The Magic of Kathmandu

As a working photographer, I’m often asked in what genre I specialize:  landscape, wildlife or cultural?  I’ve always considered myself a generalist, that’s what I love about my world of photography. And, I’ve always tried to approach my assignment with the idea that there is a best photo available.
            On a National Geographic “Around the World by Private Jet” Expedition, Kathmandu, Nepal was the 4thstop out of the 11. In Kathmandu, Pashupatinath Temple is a famous and sacred Hindu Templecomplex that is situated on the banks of the Bagmati River. Here, cremations are regularly carried out during the day. Attendant to the Temple, one finds the sadhus, or holy men. The sadhus wander stroll around revered Hindu shrines, adorned with Rudrakshya necklaces, rings, and long, unshaved beards. The sadhus have abandoned world goods and pleasures, determined to live a peaceful life in isolation.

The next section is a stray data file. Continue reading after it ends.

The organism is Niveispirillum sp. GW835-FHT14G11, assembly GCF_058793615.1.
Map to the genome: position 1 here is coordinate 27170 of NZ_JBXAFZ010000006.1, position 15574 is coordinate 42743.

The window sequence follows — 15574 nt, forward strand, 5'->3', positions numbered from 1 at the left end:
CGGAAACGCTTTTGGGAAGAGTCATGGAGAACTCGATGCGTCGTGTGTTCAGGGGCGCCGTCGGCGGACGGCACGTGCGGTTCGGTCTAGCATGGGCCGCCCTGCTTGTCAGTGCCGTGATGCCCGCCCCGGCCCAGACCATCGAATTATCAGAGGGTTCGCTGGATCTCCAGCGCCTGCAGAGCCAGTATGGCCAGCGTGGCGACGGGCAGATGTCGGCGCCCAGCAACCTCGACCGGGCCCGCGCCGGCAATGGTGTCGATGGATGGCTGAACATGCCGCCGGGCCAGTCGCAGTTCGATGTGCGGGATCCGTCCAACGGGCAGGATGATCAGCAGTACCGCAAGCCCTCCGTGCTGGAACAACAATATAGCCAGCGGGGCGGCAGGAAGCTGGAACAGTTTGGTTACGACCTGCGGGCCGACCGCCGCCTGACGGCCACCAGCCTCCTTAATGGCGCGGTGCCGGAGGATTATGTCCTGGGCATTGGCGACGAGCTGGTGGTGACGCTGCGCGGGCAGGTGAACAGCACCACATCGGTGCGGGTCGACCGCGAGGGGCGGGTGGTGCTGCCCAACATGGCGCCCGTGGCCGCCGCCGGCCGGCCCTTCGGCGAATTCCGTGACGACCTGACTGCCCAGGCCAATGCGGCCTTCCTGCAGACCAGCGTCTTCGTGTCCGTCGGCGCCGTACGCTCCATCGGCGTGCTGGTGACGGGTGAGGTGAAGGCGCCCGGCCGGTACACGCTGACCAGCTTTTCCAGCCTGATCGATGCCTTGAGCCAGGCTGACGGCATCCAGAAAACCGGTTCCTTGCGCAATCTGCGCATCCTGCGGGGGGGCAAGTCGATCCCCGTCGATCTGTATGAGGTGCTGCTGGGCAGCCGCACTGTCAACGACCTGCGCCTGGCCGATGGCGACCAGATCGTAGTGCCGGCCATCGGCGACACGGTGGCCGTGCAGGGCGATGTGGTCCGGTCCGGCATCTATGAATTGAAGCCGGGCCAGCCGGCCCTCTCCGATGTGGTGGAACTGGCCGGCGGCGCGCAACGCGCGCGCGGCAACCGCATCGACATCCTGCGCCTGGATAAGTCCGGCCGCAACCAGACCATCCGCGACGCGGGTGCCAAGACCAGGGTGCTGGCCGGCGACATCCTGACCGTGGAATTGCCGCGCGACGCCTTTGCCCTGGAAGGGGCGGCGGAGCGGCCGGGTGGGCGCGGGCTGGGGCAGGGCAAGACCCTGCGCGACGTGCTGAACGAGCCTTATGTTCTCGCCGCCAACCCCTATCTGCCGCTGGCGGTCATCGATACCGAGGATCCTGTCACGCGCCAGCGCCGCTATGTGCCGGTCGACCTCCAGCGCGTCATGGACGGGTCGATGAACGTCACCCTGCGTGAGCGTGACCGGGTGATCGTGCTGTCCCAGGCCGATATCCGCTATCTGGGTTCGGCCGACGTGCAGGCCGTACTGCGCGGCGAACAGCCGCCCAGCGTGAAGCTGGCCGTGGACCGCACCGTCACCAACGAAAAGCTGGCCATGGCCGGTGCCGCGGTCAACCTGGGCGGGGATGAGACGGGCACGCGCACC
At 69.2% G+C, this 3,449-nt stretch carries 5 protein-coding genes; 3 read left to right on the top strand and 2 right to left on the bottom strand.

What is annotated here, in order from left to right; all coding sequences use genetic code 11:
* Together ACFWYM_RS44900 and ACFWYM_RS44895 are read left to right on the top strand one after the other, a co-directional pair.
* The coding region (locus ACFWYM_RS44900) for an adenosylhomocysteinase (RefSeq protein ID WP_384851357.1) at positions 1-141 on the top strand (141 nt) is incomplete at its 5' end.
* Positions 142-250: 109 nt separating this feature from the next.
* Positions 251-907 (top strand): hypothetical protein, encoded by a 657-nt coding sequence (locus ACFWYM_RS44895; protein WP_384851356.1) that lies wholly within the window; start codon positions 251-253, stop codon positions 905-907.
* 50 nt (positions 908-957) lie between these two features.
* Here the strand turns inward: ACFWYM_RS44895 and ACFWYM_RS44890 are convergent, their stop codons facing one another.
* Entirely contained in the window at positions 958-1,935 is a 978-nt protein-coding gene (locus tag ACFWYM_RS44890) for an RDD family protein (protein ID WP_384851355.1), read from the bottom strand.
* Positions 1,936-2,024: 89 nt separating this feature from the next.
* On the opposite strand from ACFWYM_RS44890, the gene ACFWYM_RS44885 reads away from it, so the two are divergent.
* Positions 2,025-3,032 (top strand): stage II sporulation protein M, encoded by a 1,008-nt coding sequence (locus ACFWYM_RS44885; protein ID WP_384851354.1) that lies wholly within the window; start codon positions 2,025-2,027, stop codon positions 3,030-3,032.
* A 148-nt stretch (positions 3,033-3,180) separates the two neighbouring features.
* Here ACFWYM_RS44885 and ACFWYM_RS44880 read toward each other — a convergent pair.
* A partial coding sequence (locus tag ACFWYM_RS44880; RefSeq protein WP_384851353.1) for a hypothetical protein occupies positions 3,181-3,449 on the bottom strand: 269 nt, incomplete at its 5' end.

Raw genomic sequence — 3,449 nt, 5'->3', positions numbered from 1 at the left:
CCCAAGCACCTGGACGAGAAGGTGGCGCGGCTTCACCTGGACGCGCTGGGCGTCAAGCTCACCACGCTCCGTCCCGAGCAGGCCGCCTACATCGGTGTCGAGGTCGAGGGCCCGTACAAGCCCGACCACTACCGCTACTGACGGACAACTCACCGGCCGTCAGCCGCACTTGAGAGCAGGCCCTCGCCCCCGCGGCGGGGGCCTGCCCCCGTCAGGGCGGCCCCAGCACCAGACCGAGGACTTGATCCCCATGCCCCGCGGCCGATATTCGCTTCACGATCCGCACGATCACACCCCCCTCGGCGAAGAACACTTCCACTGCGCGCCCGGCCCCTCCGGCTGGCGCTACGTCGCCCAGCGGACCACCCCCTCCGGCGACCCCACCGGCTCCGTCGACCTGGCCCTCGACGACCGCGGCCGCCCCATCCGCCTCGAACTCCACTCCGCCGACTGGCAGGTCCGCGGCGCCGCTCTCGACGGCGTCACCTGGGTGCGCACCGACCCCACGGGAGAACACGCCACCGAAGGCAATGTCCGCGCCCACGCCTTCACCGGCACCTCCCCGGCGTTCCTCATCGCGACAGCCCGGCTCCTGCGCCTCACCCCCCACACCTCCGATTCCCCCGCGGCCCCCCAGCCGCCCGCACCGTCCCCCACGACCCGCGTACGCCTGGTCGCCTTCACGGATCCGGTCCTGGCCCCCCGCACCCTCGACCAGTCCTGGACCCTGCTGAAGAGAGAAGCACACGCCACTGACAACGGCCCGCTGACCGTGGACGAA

I’ve photographed several sadhu previously, and enjoy seeing them when visiting Pashuatinath. This gentleman had stopped me asking if I’d like a blessing, always something not to pass up!  After the blessing, I asked if I could photograph him. (I always take prints back to places in which I am pretty sure I’ll re-encounter a photographic subject)
            I used the Olympus 45mm f1.2 lens for this image, shot at 1/2000thof a second at f1.2, 200ISO. I shot this intentionally wide open, so the background would “melt” out of focus. The out of focus nature of a lens is its bokeh, and the design of the Zuiko F1.2 lenses is built around a beautiful and natural bokeh.  

by Singa Turm


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